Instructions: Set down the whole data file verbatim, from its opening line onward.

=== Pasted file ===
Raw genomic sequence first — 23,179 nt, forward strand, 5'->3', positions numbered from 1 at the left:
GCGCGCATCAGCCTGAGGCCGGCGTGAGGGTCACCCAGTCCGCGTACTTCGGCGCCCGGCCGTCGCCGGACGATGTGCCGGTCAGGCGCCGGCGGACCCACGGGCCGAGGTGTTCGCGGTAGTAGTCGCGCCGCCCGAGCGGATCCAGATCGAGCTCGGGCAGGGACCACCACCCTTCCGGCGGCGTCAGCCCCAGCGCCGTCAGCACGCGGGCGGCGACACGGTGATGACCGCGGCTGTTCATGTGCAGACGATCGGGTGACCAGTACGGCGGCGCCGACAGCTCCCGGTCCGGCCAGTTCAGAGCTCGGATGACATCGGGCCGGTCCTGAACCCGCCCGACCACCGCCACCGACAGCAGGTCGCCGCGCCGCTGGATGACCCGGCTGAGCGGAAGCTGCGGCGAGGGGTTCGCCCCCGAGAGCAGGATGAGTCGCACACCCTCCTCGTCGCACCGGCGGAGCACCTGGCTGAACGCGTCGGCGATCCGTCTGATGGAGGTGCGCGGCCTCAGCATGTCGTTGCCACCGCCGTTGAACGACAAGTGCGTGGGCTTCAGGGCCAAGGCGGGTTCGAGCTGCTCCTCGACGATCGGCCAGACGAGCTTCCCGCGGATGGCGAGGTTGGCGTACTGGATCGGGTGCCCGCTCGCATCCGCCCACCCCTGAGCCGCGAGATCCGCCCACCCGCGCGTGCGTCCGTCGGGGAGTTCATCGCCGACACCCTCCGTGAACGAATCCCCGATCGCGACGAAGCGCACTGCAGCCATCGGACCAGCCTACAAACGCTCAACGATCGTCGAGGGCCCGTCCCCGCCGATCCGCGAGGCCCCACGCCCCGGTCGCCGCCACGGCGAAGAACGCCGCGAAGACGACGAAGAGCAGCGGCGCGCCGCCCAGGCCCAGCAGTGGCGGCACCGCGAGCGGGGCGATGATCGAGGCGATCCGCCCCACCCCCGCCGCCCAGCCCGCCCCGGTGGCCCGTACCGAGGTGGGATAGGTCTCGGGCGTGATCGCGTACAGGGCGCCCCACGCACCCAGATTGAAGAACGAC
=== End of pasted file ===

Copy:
Raw genomic sequence first — 23,179 nt, forward strand, 5'->3', positions numbered from 1 at the left:
GCGCGCATCAGCCTGAGGCCGGCGTGAGGGTCACCCAGTCCGCGTACTTCGGCGCCCGGCCGTCGCCGGACGATGTGCCGGTCAGGCGCCGGCGGACCCACGGGCCGAGGTGTTCGCGGTAGTAGTCGCGCCGCCCGAGCGGATCCAGATCGAGCTCGGGCAGGGACCACCACCCTTCCGGCGGCGTCAGCCCCAGCGCCGTCAGCACGCGGGCGGCGACACGGTGATGACCGCGGCTGTTCATGTGCAGACGATCGGGTGACCAGTACGGCGGCGCCGACAGCTCCCGGTCCGGCCAGTTCAGAGCTCGGATGACATCGGGCCGGTCCTGAACCCGCCCGACCACCGCCACCGACAGCAGGTCGCCGCGCCGCTGGATGACCCGGCTGAGCGGAAGCTGCGGCGAGGGGTTCGCCCCCGAGAGCAGGATGAGTCGCACACCCTCCTCGTCGCACCGGCGGAGCACCTGGCTGAACGCGTCGGCGATCCGTCTGATGGAGGTGCGCGGCCTCAGCATGTCGTTGCCACCGCCGTTGAACGACAAGTGCGTGGGCTTCAGGGCCAAGGCGGGTTCGAGCTGCTCCTCGACGATCGGCCAGACGAGCTTCCCGCGGATGGCGAGGTTGGCGTACTGGATCGGGTGCCCGCTCGCATCCGCCCACCCCTGAGCCGCGAGATCCGCCCACCCGCGCGTGCGTCCGTCGGGGAGTTCATCGCCGACACCCTCCGTGAACGAATCCCCGATCGCGACGAAGCGCACTGCAGCCATCGGACCAGCCTACAAACGCTCAACGATCGTCGAGGGCCCGTCCCCGCCGATCCGCGAGGCCCCACGCCCCGGTCGCCGCCACGGCGAAGAACGCCGCGAAGACGACGAAGAGCAGCGGCGCGCCGCCCAGGCCCAGCAGTGGCGGCACCGCGAGCGGGGCGATGATCGAGGCGATCCGCCCCACCCCCGCCGCCCAGCCCGCCCCGGTGGCCCGTACCGAGGTGGGATAGGTCTCGGGCGTGATCGCGTACAGGGCGCCCCACGCACCCAGATTGAAGAACGAC